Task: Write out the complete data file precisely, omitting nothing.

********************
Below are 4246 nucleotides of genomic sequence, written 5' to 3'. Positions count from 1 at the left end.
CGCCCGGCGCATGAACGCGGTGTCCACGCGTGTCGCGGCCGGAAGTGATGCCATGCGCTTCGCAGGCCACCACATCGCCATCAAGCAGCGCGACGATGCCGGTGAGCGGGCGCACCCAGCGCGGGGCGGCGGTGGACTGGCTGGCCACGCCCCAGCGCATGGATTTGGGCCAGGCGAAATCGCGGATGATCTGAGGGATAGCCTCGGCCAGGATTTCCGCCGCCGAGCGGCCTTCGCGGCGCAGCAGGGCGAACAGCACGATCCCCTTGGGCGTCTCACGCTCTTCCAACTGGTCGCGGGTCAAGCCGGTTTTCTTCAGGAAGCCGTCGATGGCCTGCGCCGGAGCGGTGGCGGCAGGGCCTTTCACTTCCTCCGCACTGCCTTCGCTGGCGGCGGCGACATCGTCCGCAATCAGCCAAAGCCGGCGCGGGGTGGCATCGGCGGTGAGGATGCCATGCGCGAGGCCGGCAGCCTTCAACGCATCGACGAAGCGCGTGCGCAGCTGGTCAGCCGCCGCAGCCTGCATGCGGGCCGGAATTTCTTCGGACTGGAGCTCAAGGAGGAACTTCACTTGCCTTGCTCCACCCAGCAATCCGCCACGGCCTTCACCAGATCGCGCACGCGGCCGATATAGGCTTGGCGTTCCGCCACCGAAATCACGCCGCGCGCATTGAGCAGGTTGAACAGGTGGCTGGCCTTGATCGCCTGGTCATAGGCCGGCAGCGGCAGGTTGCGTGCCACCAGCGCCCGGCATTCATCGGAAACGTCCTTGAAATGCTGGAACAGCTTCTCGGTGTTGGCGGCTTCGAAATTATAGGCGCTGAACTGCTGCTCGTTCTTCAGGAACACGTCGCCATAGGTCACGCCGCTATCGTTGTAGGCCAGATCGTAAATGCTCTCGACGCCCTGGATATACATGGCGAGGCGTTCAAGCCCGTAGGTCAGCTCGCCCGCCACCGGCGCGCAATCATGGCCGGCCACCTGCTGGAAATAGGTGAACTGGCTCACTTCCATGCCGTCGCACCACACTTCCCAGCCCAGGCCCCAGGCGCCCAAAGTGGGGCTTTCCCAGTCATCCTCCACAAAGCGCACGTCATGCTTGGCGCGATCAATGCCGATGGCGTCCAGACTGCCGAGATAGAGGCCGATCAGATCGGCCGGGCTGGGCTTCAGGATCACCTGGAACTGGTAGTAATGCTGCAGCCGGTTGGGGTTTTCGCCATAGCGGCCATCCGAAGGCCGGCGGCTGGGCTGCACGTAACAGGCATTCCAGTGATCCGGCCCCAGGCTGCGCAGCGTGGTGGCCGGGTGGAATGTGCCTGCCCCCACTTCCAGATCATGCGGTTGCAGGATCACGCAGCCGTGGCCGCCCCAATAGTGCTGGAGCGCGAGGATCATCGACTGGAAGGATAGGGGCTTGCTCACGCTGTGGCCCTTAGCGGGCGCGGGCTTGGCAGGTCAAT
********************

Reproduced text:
Below are 4246 nucleotides of genomic sequence, written 5' to 3'. Positions count from 1 at the left end.
CGCCCGGCGCATGAACGCGGTGTCCACGCGTGTCGCGGCCGGAAGTGATGCCATGCGCTTCGCAGGCCACCACATCGCCATCAAGCAGCGCGACGATGCCGGTGAGCGGGCGCACCCAGCGCGGGGCGGCGGTGGACTGGCTGGCCACGCCCCAGCGCATGGATTTGGGCCAGGCGAAATCGCGGATGATCTGAGGGATAGCCTCGGCCAGGATTTCCGCCGCCGAGCGGCCTTCGCGGCGCAGCAGGGCGAACAGCACGATCCCCTTGGGCGTCTCACGCTCTTCCAACTGGTCGCGGGTCAAGCCGGTTTTCTTCAGGAAGCCGTCGATGGCCTGCGCCGGAGCGGTGGCGGCAGGGCCTTTCACTTCCTCCGCACTGCCTTCGCTGGCGGCGGCGACATCGTCCGCAATCAGCCAAAGCCGGCGCGGGGTGGCATCGGCGGTGAGGATGCCATGCGCGAGGCCGGCAGCCTTCAACGCATCGACGAAGCGCGTGCGCAGCTGGTCAGCCGCCGCAGCCTGCATGCGGGCCGGAATTTCTTCGGACTGGAGCTCAAGGAGGAACTTCACTTGCCTTGCTCCACCCAGCAATCCGCCACGGCCTTCACCAGATCGCGCACGCGGCCGATATAGGCTTGGCGTTCCGCCACCGAAATCACGCCGCGCGCATTGAGCAGGTTGAACAGGTGGCTGGCCTTGATCGCCTGGTCATAGGCCGGCAGCGGCAGGTTGCGTGCCACCAGCGCCCGGCATTCATCGGAAACGTCCTTGAAATGCTGGAACAGCTTCTCGGTGTTGGCGGCTTCGAAATTATAGGCGCTGAACTGCTGCTCGTTCTTCAGGAACACGTCGCCATAGGTCACGCCGCTATCGTTGTAGGCCAGATCGTAAATGCTCTCGACGCCCTGGATATACATGGCGAGGCGTTCAAGCCCGTAGGTCAGCTCGCCCGCCACCGGCGCGCAATCATGGCCGGCCACCTGCTGGAAATAGGTGAACTGGCTCACTTCCATGCCGTCGCACCACACTTCCCAGCCCAGGCCCCAGGCGCCCAAAGTGGGGCTTTCCCAGTCATCCTCCACAAAGCGCACGTCATGCTTGGCGCGATCAATGCCGATGGCGTCCAGACTGCCGAGATAGAGGCCGATCAGATCGGCCGGGCTGGGCTTCAGGATCACCTGGAACTGGTAGTAATGCTGCAGCCGGTTGGGGTTTTCGCCATAGCGGCCATCCGAAGGCCGGCGGCTGGGCTGCACGTAACAGGCATTCCAGTGATCCGGCCCCAGGCTGCGCAGCGTGGTGGCCGGGTGGAATGTGCCTGCCCCCACTTCCAGATCATGCGGTTGCAGGATCACGCAGCCGTGGCCGCCCCAATAGTGCTGGAGCGCGAGGATCATCGACTGGAAGGATAGGGGCTTGCTCACGCTGTGGCCCTTAGCGGGCGCGGGCTTGGCAGGTCAAT